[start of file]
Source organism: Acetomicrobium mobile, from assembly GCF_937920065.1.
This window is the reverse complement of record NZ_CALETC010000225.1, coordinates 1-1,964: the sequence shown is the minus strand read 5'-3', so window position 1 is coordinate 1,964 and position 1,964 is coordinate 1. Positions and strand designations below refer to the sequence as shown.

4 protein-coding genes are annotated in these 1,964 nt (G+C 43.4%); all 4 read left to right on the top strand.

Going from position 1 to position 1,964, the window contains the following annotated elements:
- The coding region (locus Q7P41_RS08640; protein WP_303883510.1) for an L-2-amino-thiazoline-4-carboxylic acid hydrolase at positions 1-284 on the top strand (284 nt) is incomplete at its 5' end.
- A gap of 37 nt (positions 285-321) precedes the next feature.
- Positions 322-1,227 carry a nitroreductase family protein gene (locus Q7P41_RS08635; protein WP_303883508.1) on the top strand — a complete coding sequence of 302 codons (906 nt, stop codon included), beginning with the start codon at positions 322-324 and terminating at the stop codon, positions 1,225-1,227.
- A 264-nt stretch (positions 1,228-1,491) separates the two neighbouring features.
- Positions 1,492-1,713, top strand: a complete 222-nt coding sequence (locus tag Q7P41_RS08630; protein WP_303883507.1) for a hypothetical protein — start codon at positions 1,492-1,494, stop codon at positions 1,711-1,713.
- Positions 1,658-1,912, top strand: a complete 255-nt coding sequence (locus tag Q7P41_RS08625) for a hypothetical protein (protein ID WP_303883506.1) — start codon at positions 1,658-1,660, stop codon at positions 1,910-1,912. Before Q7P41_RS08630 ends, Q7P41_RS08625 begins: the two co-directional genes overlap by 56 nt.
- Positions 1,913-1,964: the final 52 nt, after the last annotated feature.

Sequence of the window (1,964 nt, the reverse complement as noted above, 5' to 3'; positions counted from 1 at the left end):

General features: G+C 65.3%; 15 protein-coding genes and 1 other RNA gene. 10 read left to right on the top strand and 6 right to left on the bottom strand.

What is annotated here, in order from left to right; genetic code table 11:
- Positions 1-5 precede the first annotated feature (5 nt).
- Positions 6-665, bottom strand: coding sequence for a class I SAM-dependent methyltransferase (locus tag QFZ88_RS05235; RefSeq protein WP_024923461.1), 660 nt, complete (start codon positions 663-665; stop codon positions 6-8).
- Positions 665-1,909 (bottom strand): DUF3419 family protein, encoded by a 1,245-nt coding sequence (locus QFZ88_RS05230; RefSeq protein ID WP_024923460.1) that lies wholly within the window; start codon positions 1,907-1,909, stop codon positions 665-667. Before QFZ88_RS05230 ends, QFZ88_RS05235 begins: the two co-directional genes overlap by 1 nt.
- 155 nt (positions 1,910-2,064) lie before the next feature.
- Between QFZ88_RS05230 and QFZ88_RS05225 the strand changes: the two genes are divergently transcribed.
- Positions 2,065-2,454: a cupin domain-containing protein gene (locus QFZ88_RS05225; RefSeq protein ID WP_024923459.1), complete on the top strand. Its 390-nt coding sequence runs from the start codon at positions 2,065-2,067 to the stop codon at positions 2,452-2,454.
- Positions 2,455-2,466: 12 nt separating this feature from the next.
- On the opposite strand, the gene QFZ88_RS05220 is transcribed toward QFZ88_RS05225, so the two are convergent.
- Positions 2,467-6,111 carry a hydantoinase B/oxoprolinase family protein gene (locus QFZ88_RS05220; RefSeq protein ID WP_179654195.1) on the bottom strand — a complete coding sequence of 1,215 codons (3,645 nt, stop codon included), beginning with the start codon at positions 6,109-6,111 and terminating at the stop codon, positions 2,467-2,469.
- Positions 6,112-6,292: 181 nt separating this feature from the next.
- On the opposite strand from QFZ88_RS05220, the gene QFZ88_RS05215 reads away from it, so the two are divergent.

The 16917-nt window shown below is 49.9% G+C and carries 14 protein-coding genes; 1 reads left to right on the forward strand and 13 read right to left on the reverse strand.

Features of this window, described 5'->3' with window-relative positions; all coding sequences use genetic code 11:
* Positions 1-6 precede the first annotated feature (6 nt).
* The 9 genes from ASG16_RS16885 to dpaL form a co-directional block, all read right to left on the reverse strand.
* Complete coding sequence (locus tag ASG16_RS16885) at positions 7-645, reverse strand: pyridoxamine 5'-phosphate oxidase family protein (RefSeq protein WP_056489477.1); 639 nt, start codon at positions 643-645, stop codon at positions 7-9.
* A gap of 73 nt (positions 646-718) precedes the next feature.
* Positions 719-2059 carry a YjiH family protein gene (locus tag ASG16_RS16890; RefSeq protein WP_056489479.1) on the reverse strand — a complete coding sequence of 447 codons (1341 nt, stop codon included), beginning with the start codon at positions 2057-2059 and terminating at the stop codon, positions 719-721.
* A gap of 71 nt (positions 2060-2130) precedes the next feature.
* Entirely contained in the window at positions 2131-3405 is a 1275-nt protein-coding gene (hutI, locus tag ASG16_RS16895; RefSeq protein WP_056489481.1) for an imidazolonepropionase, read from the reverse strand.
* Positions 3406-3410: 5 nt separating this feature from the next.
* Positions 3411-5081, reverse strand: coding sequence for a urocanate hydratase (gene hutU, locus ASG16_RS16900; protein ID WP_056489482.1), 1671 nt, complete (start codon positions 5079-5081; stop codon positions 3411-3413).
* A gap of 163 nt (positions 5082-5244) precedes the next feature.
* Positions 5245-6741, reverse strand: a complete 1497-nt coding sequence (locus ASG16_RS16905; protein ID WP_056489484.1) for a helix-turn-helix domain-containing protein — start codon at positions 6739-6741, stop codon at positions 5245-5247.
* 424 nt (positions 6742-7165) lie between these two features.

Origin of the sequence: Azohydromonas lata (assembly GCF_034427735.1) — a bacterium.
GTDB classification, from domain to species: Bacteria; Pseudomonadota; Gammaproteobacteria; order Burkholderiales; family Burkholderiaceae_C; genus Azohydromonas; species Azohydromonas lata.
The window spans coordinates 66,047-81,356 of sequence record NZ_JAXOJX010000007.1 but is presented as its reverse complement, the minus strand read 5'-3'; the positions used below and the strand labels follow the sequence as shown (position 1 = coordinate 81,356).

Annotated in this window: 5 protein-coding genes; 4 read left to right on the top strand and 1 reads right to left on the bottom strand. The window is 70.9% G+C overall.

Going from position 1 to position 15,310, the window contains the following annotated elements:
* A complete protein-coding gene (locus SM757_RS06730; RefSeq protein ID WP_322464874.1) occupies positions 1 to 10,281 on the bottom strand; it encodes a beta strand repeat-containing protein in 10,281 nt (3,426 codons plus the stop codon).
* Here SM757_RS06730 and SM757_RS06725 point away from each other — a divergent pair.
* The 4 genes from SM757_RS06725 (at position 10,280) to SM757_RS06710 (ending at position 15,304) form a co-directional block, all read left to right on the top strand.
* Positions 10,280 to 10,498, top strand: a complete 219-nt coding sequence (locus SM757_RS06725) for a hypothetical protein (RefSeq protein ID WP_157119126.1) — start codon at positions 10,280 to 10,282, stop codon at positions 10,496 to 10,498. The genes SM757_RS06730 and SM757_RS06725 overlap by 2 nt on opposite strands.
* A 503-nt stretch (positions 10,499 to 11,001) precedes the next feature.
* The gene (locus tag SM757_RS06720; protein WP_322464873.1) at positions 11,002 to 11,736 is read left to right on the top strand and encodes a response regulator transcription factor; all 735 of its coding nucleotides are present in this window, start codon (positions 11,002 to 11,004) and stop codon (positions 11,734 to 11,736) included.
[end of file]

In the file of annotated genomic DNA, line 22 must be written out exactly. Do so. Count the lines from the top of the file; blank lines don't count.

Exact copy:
- On the opposite strand, the gene QFZ88_RS05220 is transcribed toward QFZ88_RS05225, so the two are convergent.